What becomes a legend most? Cynthia Erivo and Jennifer Hudson both tackled the Goddess of Soul in rival projects delayed by the pandemic. British-born Oscar-nominated Erivo (“Harriet”) explores the singer in NatGeo’s third season of the “Genius” anthology, the expansive eight-part series “Genius: Aretha,” while Oscar-winner Hudson (“Dreamgirls”) was hand-picked by Franklin before she died in 2018 to star in an estate-blessed two-hour MGM/UA movie which finally hits theaters August 13.
All it will take for Erivo to attain EGOT status is an Oscar win, while Hudson needs a Tony and an Emmy. Both women boast extraordinary voices with range comparable to Franklin, and sang most of their songs live, but had to brush up their on-camera piano playing (backed up by pros on the soundtrack) to take on the famed gospel singer-turned-global music star. With support from the estate, Hudson got to sing the title song, “Respect” and other greatest hits like “You Make Me Feel Like a Natural Woman,” while Erivo dug into a range of songs over Franklin’s 60-year career. “It was beautiful being able to discover some of the lesser-known songs,” said Erivo from her home in Los Angeles, “and to get to know the gamut of songs she originated. It was very cool.”
Both writer Suzan-Lori Parks and director Anthony Hemingway’s “Genius: Aretha” and writer Tracey Scott Wilson and Broadway director Liesl Tommy’s “Respect” chart the long and winding road to Franklin discovering her voice. They show how she shed the control of the men in her life, most especially her charismatic, womanizing, preacher father, C.L. Franklin, played by Courtney B. Vance and Forest Whitaker, respectively. “This is a heavy life to portray and I wanted to honor that,” Hudson said in a featurette shown at last week’s The Big Screen Is Back event.
While “Respect” is yet to be screened and reviewed, Emmy contender Erivo has been hailed for her portrayal of Franklin in “Genius: Aretha,” which she landed after producers Clive Davis and Brian Grazer saw video of Erivo singing Franklin’s “Ain’t No Way” on the Tonys red carpet in 2019.
Erivo had always sung Franklin songs in her concerts, and when she sang “To Dream the Impossible Dream” at the Kennedy Center Honors, Franklin told her, “You can really sing.” Franklin also came backstage during her Tony-winning Broadway run in “The Color Purple” and sang back a line from her signature song “I’m Here.”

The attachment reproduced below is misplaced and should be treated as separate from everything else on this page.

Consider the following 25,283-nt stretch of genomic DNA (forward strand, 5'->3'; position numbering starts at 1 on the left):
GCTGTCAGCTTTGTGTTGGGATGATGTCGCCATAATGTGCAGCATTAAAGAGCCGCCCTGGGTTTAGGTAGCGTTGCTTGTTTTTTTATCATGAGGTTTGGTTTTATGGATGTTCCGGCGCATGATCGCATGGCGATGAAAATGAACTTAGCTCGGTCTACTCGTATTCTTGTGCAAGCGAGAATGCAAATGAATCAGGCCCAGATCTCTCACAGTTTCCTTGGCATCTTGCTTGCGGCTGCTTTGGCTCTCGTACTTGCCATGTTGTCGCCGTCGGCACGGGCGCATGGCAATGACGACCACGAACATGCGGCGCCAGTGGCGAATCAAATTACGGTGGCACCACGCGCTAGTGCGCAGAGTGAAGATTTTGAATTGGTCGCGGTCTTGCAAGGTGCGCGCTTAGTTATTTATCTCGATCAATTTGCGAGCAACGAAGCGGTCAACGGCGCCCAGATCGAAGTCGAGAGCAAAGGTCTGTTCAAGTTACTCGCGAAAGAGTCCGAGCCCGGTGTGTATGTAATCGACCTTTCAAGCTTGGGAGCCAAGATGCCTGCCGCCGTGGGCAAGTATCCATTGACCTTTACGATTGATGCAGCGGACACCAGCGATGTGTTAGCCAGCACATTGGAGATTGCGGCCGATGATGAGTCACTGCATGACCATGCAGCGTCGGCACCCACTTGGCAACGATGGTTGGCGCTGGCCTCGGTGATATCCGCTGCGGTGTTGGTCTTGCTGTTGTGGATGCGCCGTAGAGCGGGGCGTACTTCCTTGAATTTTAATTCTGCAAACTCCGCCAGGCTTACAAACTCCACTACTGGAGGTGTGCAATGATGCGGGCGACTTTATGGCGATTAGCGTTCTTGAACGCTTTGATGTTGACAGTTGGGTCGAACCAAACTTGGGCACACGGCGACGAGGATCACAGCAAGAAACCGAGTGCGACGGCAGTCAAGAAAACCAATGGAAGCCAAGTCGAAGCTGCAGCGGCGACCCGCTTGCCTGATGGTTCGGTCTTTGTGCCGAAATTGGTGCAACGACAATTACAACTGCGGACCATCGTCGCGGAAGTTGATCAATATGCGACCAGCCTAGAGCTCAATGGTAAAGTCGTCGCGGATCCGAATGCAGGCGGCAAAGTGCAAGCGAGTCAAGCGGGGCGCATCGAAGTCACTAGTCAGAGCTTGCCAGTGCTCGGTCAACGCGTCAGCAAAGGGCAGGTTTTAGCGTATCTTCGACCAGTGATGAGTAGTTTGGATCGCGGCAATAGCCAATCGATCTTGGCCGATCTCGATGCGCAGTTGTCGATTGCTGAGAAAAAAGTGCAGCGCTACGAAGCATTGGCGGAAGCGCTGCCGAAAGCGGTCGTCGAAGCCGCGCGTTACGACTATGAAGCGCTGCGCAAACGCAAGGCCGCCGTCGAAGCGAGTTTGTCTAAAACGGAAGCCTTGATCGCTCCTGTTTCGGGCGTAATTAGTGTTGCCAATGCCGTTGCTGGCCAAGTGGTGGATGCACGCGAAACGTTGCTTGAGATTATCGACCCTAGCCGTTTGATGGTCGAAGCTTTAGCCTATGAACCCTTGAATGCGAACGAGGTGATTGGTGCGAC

The series was a demanding shoot. Eight one-hour episodes were filmed over one year in Atlanta from November 2019 to March 2020, when the production shut down after filming five and a half episodes. During the pandemic Erivo recorded ADR lines from her home office, and then resumed filming on October 1 for another month for a delayed March 21, 2021 premiere.
The filming required a disciplined daily regimen, Erivo said, who worked out daily to stay in top form: “It’s how physical I am. I was doing things every day, making sure I was moving physically, conditioning my body to keep going through grueling hours, especially toward the end. The pandemic shutdowns truncated our time. At one point we shot 13 days in a row for 12-14 hour days, which was harrowing, but we made it.”
To be able to seamlessly perform all the Franklin songs — which are not easy to sing — Erivo scheduled daily morning rehearsals with her vocal coach to learn and prepare each number before she hit the set. They broke down every one in minute detail, she said, “and we’d work through it bit by bit to figure out [Aretha’s] choices on these songs. It would be an everyday thing, learning something new, studying the music.”
Erivo would practice the songs every chance she got, getting ready in the morning, in the car, in the dressing room, and before bed. “I had to, before I’d go into doing them,” she said, “so I had muscle memory. The last thing I needed to be thinking about was how to do it.”
Because she sang most of the songs live while shooting, from “Amazing Grace” to aria “Nessun Dorma,” she’d have to perform them a few times. “We’d do a few takes, trying to go back and back,” she said, “until we get it right. Some days when I don’t have it, I have to work harder to get it. For [Aretha] it was easy. I have my voice, but it’s one thing singing like me and another to sing like her. There’s a balance between myself and her. I feel close to her and who she was. Getting up the notes wasn’t scary; it was about making sure the quality felt similar.”
While singing live is more challenging to technically execute, it was important to Erivo. “It’s selfishly helpful to do it live for me,” she said, “because you can’t emulate something you experience live. It’s being in the moment when you sing it live. Then people around you get the genuine experience, listening to something for real in situ. It’s doing something for me and everyone in the room.”
“Genius: Aretha” was also a challenge for Erivo to act, especially the complex father-daughter relationship. “Everything she was, was complicated,” she said, “whether it was her father and the business and the people around her. She was pushed around so much, that she had to find a way to hold back the power that was often taken from her. She felt like a puppet for everyone for a long time, until she found her way and found her voice and decided what to do from a place of bravery. She wanted control over things, she had a lack of trust in the people around her.”